Technology

Luxury hotel chain confirms hack attack

Mandarin Oriental New York Image copyright Mandarin Oriental
Image caption Mandarin Oriental hotels in the US and Europe were hit by point-of-sale malware

Hotel chain Mandarin Oriental has confirmed that credit card data has been stolen in a hack attack on the company's network.

The data went astray from card processing systems in the company's hotels in the US and Europe.

Mandarin Oriental has not said exactly how many hotels were hit nor how much data has gone missing.

It said it was carrying out an investigation and would provide more details when it had them.

Pretty penny

In a statement, the Mandarin Oriental Group said point-of-sale systems at some of the 45 hotels it runs had been infected with malicious data-grabbing software.

"While the group has leading data security systems in place, this malware is undetectable by all anti-viral systems," it said.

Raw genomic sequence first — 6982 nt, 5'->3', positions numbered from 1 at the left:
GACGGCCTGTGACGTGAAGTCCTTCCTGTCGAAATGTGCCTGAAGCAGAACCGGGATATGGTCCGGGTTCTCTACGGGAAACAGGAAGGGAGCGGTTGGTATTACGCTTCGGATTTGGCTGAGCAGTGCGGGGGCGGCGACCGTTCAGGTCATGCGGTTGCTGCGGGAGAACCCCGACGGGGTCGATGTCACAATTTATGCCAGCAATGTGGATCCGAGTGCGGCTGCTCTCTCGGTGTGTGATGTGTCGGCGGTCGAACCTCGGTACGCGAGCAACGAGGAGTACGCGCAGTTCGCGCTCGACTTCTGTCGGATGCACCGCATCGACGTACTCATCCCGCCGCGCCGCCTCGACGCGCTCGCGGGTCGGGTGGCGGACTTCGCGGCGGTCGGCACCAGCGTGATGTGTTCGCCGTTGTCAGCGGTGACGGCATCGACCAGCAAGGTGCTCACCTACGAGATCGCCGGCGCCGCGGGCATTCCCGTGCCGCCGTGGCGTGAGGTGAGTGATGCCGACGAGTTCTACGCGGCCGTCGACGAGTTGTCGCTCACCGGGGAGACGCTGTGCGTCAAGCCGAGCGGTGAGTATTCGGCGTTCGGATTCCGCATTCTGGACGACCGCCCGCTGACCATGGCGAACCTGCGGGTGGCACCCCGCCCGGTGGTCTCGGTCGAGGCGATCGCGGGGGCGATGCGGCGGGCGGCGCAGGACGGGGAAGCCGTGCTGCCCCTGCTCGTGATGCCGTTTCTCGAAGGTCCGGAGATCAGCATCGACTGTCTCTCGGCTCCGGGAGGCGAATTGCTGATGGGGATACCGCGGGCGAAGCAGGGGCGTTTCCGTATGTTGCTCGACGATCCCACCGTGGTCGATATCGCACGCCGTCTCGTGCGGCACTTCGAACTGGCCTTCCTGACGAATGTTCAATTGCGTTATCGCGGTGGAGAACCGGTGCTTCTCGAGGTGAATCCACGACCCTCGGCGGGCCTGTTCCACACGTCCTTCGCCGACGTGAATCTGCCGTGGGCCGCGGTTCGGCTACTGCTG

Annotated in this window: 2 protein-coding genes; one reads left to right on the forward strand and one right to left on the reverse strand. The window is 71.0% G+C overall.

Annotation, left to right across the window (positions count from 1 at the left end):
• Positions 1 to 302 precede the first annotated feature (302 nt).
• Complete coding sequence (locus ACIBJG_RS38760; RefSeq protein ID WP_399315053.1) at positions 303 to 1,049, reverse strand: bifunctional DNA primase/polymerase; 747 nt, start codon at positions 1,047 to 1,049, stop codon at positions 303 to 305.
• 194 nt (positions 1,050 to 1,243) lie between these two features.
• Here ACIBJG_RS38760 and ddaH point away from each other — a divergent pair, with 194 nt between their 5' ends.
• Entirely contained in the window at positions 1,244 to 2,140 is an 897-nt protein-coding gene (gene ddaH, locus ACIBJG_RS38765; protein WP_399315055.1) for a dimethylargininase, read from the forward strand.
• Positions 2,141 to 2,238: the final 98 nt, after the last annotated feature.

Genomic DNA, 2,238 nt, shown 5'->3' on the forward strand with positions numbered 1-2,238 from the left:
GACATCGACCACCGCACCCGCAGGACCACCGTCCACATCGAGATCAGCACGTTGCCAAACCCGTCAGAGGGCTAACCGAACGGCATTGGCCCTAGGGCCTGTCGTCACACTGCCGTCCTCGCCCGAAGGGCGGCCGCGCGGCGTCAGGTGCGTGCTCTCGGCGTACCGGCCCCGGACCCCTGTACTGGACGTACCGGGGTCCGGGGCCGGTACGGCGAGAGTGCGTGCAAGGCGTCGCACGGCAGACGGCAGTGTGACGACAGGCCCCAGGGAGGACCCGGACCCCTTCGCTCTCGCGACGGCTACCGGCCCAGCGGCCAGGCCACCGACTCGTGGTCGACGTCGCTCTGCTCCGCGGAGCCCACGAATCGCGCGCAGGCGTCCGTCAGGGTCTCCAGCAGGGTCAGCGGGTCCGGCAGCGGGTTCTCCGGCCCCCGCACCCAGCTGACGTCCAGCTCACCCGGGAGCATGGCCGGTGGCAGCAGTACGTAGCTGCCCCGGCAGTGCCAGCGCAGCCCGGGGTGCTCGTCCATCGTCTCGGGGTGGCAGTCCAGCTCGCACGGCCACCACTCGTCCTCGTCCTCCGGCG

The statement said the malware had been removed as soon as it had been detected.

The hotel chain is working with security companies to find out how the malicious code got on to its systems in the first place.

An alert about the malware had been passed on to other hotel chains, it said.

As far as it could tell, said the statement, only credit card numbers had been stolen. Other security codes used in conjunction with payment cards had not been taken nor had any personal details.

It advised people who had stayed at its hotels in US and Europe to keep an eye on credit and debit card statements to spot anomalies.

In a blogpost, security expert Brian Krebs said the breach seemed to date to just before Christmas 2014. He added that the breach was spotted by tracing a pattern of fraudulent payments back to systems used at Mandarin hotels.

"It should be interesting to see how much the stolen cards are worth, when and if and they go up for sale in the underground card markets," he said.

"I'm betting these cards would fetch a pretty penny," wrote Mr Krebs. "This hotel chain is frequented by high rollers who likely have high- or no-limit credit cards."

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